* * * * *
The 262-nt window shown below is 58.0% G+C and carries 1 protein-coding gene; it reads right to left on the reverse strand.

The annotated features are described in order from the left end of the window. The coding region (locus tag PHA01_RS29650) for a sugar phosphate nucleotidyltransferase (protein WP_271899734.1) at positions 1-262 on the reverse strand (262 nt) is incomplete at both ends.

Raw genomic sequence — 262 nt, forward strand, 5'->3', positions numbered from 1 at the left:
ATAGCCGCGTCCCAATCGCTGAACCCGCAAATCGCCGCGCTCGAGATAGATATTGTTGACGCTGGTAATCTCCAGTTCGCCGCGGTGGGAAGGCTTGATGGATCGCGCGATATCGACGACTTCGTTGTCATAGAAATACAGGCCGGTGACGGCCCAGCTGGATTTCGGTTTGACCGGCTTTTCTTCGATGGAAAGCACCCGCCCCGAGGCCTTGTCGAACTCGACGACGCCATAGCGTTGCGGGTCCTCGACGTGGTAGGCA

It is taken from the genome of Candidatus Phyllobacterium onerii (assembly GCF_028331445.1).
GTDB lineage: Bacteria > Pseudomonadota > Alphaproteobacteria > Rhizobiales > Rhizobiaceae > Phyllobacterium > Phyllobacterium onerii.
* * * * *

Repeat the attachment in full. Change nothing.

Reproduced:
The 262-nt window shown below is 58.0% G+C and carries 1 protein-coding gene; it reads right to left on the reverse strand.

The annotated features are described in order from the left end of the window. The coding region (locus tag PHA01_RS29650) for a sugar phosphate nucleotidyltransferase (protein WP_271899734.1) at positions 1-262 on the reverse strand (262 nt) is incomplete at both ends.

Raw genomic sequence — 262 nt, forward strand, 5'->3', positions numbered from 1 at the left:
ATAGCCGCGTCCCAATCGCTGAACCCGCAAATCGCCGCGCTCGAGATAGATATTGTTGACGCTGGTAATCTCCAGTTCGCCGCGGTGGGAAGGCTTGATGGATCGCGCGATATCGACGACTTCGTTGTCATAGAAATACAGGCCGGTGACGGCCCAGCTGGATTTCGGTTTGACCGGCTTTTCTTCGATGGAAAGCACCCGCCCCGAGGCCTTGTCGAACTCGACGACGCCATAGCGTTGCGGGTCCTCGACGTGGTAGGCA

It is taken from the genome of Candidatus Phyllobacterium onerii (assembly GCF_028331445.1).
GTDB lineage: Bacteria > Pseudomonadota > Alphaproteobacteria > Rhizobiales > Rhizobiaceae > Phyllobacterium > Phyllobacterium onerii.